Burns Pet Nutrition has a long history of addressing the challenge of sustainability. We continue to make changes to our approach and business to ensure that we are meeting the needs of future generations. Whilst in Ireland before Christmas, we took the opportunity to visit a farmer who can only be described as inspirational.
Having driven alongside acres of colourful fields that even on a cold November morning were a pollinator heaven, we pulled up at the farmyard to be met by Jonny Greene and his spade. Jonny farms 1000 acres alongside his father Nassau in Athy, County Kildare growing a mix of wheat, winter and spring barley, gluten free oats, winter rapeseed and peas for Batchelors.
As we walked to a field of winter cover crops, Jonny explained the no-tillage system adopted on the farm. Over the last twenty years they have moved increasingly towards a conservation agriculture approach, and the results have been ground- breaking, no pun intended.
The theory behind the move is that the no-plough system minimises soil disturbance and sequesters carbon over time, as organic matter and soil carbon levels increase. Soil naturally stores carbon, but when ploughed, carbon, in the form of organic material such as plant roots and microorganisms, rises to the soil’s surface and when exposed to oxygen in the atmosphere transforms into carbon dioxide. This obviously contributes to greenhouse gas emissions. The no-plough system avoids this, and keeps the carbon in the soil. Instead of ploughing, seeds are drilled directly into the ground. The direct drilling of cover crops consisting of Sunflowers, Phaceilia, Linseed, Legumes and Brassicas is of integral importance as the roots and shoots of these crops feed bacteria, fungi, earthworms and other soil organisms, which again increases soil carbon levels over time. Under this system, the capacity of the soil to retain moisture increases.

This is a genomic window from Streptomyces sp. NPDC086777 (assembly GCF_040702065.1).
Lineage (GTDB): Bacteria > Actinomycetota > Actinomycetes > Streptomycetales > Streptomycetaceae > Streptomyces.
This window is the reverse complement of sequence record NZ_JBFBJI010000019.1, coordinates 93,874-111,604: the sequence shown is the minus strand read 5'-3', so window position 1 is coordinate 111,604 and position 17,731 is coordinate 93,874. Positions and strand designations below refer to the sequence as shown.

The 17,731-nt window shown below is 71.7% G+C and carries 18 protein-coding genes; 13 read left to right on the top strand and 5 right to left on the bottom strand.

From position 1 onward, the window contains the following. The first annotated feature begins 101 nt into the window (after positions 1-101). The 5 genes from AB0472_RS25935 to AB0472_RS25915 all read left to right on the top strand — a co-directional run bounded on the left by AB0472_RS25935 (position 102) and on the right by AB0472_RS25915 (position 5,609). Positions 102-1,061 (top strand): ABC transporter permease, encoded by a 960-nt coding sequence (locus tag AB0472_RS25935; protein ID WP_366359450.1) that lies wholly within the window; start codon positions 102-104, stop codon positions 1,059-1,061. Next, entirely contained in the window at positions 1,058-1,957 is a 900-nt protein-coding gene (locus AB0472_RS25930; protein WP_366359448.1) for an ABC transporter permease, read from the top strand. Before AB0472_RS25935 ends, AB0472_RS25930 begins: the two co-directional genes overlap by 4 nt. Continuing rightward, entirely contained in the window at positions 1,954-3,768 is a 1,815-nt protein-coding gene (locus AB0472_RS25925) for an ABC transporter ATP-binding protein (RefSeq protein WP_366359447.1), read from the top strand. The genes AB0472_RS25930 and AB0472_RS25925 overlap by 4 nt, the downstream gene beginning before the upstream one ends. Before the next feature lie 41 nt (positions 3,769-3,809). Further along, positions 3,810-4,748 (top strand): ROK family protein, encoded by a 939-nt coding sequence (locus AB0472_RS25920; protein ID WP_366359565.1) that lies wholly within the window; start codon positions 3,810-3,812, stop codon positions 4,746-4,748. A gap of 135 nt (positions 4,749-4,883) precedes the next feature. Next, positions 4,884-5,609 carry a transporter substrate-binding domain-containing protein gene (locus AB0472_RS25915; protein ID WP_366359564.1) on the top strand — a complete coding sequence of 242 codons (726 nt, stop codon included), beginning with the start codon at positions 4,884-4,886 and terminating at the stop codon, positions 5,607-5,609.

No-till also reduces cost in terms of fuel and machinery use, causes less damage to soil structure, lessens the risk of soil erosion, compaction or flooding. Environmental damage from nitrogen leaching and pesticide run-off from bare (ploughed) land is also minimised. A significant environmental benefit is the increase in food and habitat for insects, birds and wildlife.
Jonny’s job was to convince us that the theory was indeed true, and his spade was put to good use at the field. He was able to show the healthy soil structure in a field that had not been ploughed for over 10 years. The soil was a dark, rich colour with a fantastic crumbly structure. There were countless worms on his spade and visible organic matter. Following a week of rain, there was no compaction or water logging either. The soil quality looked excellent in a field that Jonny labelled as being quite sandy and rocky.
Jonny described this way of farming as ‘simply letting Mother Nature do her work’. He no longer aims to eradicate what were regarded as pests such as aphids, birds and slugs, and as such his workload is significantly improved. What is most remarkable is that his yield has not reduced, despite costs and workload doing the opposite.
He said: “I think the biggest thing I can say about my move to conservation agriculture is not only the increase in species and diversity on the farm but my profits have improved also.”
We live in a world where sustainability means meeting the needs of our modern society, but without compromising the needs of future generations. Sustainability is often referred to under three pillars – profits, planet, and people. Make that four pillars by including pets.
The pet food industry faces a number of challenges to sustainability; for example, energy use, packaging, waste disposal, emissions, food miles.
My visit to Athy demonstrated what can be achieved by challenging standard farming methods.